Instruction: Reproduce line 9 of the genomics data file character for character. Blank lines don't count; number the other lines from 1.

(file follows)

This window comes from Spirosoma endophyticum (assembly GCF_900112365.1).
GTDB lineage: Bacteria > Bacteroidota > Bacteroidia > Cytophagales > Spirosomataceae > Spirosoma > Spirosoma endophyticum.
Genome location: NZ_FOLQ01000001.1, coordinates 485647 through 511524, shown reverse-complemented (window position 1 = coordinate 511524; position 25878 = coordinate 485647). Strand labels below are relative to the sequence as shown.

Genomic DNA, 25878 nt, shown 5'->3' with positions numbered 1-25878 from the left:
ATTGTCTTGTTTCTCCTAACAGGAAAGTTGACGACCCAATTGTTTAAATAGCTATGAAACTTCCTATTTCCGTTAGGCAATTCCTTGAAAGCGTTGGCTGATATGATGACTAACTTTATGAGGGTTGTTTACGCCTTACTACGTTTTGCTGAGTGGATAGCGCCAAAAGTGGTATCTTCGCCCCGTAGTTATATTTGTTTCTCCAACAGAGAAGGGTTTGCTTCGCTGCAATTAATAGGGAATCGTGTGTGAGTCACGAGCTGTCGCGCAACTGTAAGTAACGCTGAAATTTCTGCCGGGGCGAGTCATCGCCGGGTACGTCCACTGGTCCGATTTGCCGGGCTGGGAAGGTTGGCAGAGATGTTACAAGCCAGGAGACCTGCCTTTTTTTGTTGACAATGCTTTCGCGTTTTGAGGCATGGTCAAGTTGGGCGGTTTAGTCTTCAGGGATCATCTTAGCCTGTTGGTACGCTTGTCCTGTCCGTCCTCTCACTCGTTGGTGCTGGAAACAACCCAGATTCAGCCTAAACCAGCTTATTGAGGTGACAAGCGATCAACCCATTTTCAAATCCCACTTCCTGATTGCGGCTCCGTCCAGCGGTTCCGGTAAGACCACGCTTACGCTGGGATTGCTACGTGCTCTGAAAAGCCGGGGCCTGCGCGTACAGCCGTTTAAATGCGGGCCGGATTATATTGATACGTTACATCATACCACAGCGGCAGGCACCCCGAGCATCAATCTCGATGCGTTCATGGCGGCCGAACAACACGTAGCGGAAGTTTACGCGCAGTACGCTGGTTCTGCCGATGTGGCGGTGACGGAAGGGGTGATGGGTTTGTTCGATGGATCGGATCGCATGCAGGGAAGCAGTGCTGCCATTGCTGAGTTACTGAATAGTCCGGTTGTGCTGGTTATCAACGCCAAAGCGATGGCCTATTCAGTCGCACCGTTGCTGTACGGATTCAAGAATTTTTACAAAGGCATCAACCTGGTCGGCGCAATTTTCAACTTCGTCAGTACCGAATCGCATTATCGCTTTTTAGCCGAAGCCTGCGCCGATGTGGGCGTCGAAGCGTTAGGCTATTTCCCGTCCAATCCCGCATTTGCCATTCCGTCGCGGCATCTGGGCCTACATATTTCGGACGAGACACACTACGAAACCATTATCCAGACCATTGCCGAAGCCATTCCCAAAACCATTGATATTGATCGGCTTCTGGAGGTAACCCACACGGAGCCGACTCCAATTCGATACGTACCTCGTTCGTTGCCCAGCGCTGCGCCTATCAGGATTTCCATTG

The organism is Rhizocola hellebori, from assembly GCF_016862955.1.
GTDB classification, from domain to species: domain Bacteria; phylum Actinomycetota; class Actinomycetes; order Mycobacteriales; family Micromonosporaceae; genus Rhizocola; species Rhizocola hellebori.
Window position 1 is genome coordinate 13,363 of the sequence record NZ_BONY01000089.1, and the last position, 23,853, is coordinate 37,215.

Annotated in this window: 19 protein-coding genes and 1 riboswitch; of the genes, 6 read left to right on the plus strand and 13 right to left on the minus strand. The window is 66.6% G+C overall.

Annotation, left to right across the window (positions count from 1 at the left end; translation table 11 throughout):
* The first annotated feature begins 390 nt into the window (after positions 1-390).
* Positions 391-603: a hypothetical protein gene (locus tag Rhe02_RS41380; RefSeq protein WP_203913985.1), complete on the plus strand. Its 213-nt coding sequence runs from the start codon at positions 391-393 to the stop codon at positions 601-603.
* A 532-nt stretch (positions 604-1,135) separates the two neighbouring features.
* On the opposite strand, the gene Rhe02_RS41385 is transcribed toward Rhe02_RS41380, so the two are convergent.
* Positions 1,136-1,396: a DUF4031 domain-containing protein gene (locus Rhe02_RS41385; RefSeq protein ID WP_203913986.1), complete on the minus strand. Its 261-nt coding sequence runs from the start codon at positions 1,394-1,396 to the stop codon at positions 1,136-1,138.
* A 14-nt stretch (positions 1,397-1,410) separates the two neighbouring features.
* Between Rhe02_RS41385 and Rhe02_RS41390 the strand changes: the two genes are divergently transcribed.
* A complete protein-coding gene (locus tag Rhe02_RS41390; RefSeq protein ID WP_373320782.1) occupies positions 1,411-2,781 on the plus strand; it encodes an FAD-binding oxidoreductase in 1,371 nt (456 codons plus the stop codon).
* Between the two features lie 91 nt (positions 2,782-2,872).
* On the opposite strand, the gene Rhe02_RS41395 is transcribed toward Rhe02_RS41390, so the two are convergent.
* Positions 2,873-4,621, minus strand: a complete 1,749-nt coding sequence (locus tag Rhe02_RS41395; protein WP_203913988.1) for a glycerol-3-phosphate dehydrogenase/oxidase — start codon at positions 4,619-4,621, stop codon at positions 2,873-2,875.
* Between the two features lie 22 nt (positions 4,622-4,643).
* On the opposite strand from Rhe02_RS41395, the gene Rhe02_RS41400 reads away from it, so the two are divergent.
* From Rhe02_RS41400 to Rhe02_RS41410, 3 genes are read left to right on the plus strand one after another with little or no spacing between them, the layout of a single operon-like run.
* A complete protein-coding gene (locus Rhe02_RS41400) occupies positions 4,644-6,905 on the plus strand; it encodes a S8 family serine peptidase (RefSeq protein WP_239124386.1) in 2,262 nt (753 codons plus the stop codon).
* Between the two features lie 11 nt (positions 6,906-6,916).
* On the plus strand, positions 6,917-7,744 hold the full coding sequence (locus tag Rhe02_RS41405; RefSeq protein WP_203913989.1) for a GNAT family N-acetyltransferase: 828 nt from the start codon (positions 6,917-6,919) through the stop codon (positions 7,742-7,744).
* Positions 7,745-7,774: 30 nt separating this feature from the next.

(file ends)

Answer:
Annotated in this window: 19 protein-coding genes and 1 riboswitch; of the genes, 6 read left to right on the plus strand and 13 right to left on the minus strand. The window is 66.6% G+C overall.